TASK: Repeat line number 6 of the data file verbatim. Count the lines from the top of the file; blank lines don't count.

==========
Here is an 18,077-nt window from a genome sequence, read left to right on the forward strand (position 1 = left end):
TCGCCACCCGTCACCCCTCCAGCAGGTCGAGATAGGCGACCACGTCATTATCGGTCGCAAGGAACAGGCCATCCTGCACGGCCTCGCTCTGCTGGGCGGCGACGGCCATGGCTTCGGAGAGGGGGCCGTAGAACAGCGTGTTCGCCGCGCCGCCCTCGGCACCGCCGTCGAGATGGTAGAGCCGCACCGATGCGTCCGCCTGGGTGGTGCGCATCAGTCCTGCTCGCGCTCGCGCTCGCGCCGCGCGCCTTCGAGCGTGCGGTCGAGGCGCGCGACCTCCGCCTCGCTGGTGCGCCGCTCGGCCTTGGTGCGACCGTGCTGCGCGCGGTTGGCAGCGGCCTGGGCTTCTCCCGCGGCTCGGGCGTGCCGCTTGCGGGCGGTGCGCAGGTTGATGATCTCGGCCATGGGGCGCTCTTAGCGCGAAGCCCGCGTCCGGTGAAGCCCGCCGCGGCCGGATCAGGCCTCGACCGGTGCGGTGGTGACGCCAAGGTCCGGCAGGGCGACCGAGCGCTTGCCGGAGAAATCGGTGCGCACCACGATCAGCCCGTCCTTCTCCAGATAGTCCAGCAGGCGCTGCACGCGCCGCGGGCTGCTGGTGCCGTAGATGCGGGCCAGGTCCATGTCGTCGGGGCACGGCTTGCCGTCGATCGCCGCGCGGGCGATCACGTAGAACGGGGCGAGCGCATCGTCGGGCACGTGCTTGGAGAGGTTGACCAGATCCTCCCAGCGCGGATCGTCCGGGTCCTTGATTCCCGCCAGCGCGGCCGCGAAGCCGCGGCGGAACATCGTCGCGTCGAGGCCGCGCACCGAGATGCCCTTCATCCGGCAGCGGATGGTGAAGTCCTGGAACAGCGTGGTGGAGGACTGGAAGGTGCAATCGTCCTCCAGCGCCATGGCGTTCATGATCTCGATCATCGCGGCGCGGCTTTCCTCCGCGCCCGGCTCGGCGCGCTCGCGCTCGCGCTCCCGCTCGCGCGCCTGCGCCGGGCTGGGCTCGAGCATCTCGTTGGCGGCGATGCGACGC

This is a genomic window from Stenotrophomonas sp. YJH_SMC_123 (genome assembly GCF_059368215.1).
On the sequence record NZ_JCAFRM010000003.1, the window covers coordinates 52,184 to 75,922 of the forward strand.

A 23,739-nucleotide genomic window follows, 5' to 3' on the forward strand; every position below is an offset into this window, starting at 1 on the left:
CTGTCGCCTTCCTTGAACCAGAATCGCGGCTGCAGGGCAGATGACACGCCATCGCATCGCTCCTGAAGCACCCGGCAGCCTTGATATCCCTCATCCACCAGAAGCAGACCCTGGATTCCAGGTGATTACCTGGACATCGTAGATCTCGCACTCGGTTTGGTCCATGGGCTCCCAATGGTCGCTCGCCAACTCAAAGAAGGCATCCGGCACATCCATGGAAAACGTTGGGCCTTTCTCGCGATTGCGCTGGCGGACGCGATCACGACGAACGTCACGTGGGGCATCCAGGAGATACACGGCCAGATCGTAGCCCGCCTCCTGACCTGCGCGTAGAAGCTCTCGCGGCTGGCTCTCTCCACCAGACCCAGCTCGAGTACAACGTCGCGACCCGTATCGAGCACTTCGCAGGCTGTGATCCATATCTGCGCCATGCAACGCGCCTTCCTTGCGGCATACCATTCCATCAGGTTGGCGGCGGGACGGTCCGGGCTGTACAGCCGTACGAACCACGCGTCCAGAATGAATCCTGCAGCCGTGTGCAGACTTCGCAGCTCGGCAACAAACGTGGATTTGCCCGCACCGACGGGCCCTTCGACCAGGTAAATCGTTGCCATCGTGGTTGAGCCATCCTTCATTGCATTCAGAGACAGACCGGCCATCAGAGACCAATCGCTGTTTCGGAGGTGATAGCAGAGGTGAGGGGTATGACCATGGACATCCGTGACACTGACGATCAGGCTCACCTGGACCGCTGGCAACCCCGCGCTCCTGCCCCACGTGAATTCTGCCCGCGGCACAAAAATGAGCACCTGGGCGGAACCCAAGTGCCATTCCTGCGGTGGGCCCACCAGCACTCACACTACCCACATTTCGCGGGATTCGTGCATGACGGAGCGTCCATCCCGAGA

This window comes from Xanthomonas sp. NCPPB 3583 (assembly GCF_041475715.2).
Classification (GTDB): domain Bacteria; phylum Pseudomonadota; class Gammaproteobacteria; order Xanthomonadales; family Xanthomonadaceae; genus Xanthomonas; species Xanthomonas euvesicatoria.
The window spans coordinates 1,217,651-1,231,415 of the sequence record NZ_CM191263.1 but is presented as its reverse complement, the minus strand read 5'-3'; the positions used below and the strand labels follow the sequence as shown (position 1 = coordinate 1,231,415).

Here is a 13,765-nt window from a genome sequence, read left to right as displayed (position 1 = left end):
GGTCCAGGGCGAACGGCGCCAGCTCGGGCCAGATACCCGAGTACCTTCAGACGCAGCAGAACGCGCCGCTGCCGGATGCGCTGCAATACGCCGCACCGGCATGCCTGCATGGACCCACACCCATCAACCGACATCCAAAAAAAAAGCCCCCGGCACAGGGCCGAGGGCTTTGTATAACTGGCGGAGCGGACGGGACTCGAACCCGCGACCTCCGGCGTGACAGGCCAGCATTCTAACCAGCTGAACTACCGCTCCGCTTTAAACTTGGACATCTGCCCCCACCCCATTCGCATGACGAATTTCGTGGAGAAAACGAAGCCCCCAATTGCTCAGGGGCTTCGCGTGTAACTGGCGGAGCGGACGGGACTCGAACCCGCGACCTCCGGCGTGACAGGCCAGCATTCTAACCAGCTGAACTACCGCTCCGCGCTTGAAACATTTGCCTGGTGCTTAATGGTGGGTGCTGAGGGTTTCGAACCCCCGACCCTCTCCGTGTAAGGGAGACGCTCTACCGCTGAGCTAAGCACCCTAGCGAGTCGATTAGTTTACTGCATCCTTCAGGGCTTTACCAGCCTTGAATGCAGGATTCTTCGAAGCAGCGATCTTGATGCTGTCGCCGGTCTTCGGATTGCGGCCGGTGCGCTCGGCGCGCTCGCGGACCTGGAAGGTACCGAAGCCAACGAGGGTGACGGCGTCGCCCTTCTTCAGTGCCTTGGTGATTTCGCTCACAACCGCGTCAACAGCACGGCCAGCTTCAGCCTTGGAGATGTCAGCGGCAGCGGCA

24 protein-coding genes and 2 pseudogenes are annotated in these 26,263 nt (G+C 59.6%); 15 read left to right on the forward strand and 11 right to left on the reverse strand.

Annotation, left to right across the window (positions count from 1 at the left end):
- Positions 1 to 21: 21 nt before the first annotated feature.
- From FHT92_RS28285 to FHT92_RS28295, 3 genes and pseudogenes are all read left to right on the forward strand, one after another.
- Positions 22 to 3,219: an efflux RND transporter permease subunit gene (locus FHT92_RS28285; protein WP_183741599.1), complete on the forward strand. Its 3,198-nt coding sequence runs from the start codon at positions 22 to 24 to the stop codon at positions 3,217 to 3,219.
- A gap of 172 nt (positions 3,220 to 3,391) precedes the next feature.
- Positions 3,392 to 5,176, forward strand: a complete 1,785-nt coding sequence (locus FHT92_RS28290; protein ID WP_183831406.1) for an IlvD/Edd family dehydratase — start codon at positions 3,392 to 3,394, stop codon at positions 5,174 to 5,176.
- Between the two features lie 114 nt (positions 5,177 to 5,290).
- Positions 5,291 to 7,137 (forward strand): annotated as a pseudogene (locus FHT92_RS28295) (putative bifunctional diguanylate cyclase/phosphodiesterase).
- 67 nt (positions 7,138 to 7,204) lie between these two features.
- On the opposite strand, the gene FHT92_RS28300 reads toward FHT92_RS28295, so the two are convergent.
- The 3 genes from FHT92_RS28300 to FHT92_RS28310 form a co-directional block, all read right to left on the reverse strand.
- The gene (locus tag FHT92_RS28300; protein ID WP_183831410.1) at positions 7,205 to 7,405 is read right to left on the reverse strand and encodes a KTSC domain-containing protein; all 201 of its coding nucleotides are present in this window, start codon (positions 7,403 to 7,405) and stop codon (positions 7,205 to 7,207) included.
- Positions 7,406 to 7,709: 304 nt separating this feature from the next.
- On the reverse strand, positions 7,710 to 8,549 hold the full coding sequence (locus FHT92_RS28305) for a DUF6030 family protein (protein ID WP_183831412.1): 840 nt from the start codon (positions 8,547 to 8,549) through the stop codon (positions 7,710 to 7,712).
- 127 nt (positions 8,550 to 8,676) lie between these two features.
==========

CTGTCGCCTTCCTTGAACCAGAATCGCGGCTGCAGGGCAGATGACACGCCATCGCATCGCTCCTGAAGCACCCGGCAGCCTTGATATCCCTCATCCACCAGAAGCAGACCCTGGATTCCAGGTGATTACCTGGACATCGTAGATCTCGCACTCGGTTTGGTCCATGGGCTCCCAATGGTCGCTCGCCAACTCAAAGAAGGCATCCGGCACATCCATGGAAAACGTTGGGCCTTTCTCGCGATTGCGCTGGCGGACGCGATCACGACGAACGTCACGTGGGGCATCCAGGAGATACACGGCCAGATCGTAGCCCGCCTCCTGACCTGCGCGTAGAAGCTCTCGCGGCTGGCTCTCTCCACCAGACCCAGCTCGAGTACAACGTCGCGACCCGTATCGAGCACTTCGCAGGCTGTGATCCATATCTGCGCCATGCAACGCGCCTTCCTTGCGGCATACCATTCCATCAGGTTGGCGGCGGGACGGTCCGGGCTGTACAGCCGTACGAACCACGCGTCCAGAATGAATCCTGCAGCCGTGTGCAGACTTCGCAGCTCGGCAACAAACGTGGATTTGCCCGCACCGACGGGCCCTTCGACCAGGTAAATCGTTGCCATCGTGGTTGAGCCATCCTTCATTGCATTCAGAGACAGACCGGCCATCAGAGACCAATCGCTGTTTCGGAGGTGATAGCAGAGGTGAGGGGTATGACCATGGACATCCGTGACACTGACGATCAGGCTCACCTGGACCGCTGGCAACCCCGCGCTCCTGCCCCACGTGAATTCTGCCCGCGGCACAAAAATGAGCACCTGGGCGGAACCCAAGTGCCATTCCTGCGGTGGGCCCACCAGCACTCACACTACCCACATTTCGCGGGATTCGTGCATGACGGAGCGTCCATCCCGAGA